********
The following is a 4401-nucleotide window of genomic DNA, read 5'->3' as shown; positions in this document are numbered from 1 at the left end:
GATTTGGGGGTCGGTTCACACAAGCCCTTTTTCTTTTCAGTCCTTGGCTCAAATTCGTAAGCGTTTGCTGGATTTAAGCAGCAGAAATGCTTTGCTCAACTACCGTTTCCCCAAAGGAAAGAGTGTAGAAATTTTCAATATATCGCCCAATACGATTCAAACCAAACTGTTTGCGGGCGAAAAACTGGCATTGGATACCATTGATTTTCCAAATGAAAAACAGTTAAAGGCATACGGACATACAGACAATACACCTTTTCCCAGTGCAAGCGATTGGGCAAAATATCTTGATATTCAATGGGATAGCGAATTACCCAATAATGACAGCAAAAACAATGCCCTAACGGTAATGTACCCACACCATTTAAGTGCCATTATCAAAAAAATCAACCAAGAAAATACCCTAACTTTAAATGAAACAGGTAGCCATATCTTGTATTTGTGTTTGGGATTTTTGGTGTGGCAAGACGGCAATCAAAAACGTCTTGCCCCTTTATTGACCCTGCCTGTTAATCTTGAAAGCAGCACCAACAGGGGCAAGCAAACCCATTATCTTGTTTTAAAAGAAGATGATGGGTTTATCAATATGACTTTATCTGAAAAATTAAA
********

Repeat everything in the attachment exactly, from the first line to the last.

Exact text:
The following is a 4401-nucleotide window of genomic DNA, read 5'->3' as shown; positions in this document are numbered from 1 at the left end:
GATTTGGGGGTCGGTTCACACAAGCCCTTTTTCTTTTCAGTCCTTGGCTCAAATTCGTAAGCGTTTGCTGGATTTAAGCAGCAGAAATGCTTTGCTCAACTACCGTTTCCCCAAAGGAAAGAGTGTAGAAATTTTCAATATATCGCCCAATACGATTCAAACCAAACTGTTTGCGGGCGAAAAACTGGCATTGGATACCATTGATTTTCCAAATGAAAAACAGTTAAAGGCATACGGACATACAGACAATACACCTTTTCCCAGTGCAAGCGATTGGGCAAAATATCTTGATATTCAATGGGATAGCGAATTACCCAATAATGACAGCAAAAACAATGCCCTAACGGTAATGTACCCACACCATTTAAGTGCCATTATCAAAAAAATCAACCAAGAAAATACCCTAACTTTAAATGAAACAGGTAGCCATATCTTGTATTTGTGTTTGGGATTTTTGGTGTGGCAAGACGGCAATCAAAAACGTCTTGCCCCTTTATTGACCCTGCCTGTTAATCTTGAAAGCAGCACCAACAGGGGCAAGCAAACCCATTATCTTGTTTTAAAAGAAGATGATGGGTTTATCAATATGACTTTATCTGAAAAATTAAA